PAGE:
Question from :
Students with linquistic difficulty can do well if they are assessed by practical examinations . What do you think?

Lynn Olson:
I’m not sure what you mean by “practical” examinations. It is true that assessing students who are not yet fluent in English is complex, since tests may be measuring English fluency as well as academic content knowledge and skills, particularly if the tests contain word problems, etc.

Question from Bill Betzen, Computer Applications Teacher, Quintanilla Middle School, Dallas:
First: The most common omissions on school district web sites across the US appear to be student enrollment numbers by grade for the past 10 years, along with annual graduation numbers. That is certainly true here in Texas. Why are such basic facts about our schools so consistently missing? Is it because it makes it easier for schools, or districts, to credibly claim that they have a “dropout rate” of 1% or less? Such claims are made even with graduation numbers that are less than 50% of the number of students who were enrolled in the 9th grade 3+ years earlier. Where does that other 50% of students go? Why are such basic enrollment and graduation numbers so consistently missing from so many school web sites?

Second: If the failure to realistically focus on their own futures is one of the most basic characteristics of dropouts, why do we not have more programs to help students focus on their own futures? The Middle School Archive Project, described at, we developed as a direct effort to encourage our students to focus on their own futures. It is a 10-year rotating time-capsule system that appears to be working after less than two years. We ask others to look it over, making their own recommendations, to help us all develop the best systems possible to motivate our students. We cannot wait any longer with a 50% dropout rate!

Christopher B. Swanson:
Bill, you are hitting a very important issue right on the head - detailed and accurate information that could help us better measure graduation and dropout rates can be very hard to come by. And even what we probably think are pretty basic and essential pieces of data can be hard to find. I do not think this necessarily stems from deliberate attempts to hide problems (like a high dropout rate). But the fact that more information is not publicly reported does allow suspicions along those lines to simmer, which can undermine trust. Like so many other things, some state agencies do a good job at getting the raw numbers out to the public, but others don’t. Collecting detailed data and reporting it to the public is fairly new ground for many states. So as they gain more experience, I think we’ll be likely to see fuller public reporting of this kind of information.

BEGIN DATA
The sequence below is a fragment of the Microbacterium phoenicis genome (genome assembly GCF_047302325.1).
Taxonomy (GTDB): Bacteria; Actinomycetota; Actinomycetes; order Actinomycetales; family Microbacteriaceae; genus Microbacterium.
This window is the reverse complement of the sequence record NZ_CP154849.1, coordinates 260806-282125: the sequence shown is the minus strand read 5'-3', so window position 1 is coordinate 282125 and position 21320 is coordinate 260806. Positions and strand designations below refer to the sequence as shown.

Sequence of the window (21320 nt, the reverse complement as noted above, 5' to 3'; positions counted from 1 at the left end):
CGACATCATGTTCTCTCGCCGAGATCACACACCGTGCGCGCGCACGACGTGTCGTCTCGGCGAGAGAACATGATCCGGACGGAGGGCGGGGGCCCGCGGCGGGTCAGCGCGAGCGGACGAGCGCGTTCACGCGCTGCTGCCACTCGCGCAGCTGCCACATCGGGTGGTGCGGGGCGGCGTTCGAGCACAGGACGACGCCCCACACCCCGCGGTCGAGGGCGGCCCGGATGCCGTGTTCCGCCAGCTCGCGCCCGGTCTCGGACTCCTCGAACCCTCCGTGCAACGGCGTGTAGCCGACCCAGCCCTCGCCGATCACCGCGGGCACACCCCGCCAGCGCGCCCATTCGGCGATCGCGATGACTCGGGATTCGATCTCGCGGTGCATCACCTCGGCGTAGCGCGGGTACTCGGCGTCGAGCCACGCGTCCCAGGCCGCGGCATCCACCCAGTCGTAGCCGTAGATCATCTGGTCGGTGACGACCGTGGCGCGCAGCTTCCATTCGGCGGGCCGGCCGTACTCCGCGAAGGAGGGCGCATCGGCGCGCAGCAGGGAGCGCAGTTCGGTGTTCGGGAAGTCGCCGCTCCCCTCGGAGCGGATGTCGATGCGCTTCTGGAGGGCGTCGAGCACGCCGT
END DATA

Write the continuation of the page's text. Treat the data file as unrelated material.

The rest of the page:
Question from Cathy Smith, Media Specialist, Haralson County High School:
Would we have more success with the graduation rate if we raised the mandatory age for school attendance to age 18 (unless, of course, they reach graduation before age 18)in all states?

Lynn Olson:
Some researchers suggest that graduation rates would improve by raising the age at which students can legally leave school. For Diplomas Count we reviewed data on compulsory attendance from the U.S. Department of Labor. Almost half the states require students to remain in school only until 16 years of age. And many states have exemptions that permit students to leave school even earlier if they have parental consent or are employed. Under such exemptions, seven states allow students to leave school at age 14.

Question from Barbara Lovejoy, founder of nonprofit, Generación Floreciente and BYU adjunct professor:
Chris: I saw you on a program on CNN where you mentioned that some studies had shown that money put into a school to help close the achievement gap (one being # of graduates)isn’t an answer by itself. Could you please elaborate on this a little more? Thanks!

Christopher B. Swanson:
When I was on “Lou Dobbs” last week, the issue of education spending came up in the conversation. I was commenting on the long-running, and seemingly-unanswerable question of “Does Money Matter?” Educational researchers have been going around on this one for a long time now and there still is no definitive answer to the question. But in some ways I think it’s the wrong question to be asking. It’s not just HOW MUCH money is being spent that matters but HOW SMARTLY it is being used that will drive improvement. We tend to focus on the bottom line, in part, because that’s where we have the data. Trying to follow the dollars down to the classroom is very difficult, but would give us a better idea of how to spend more effectively.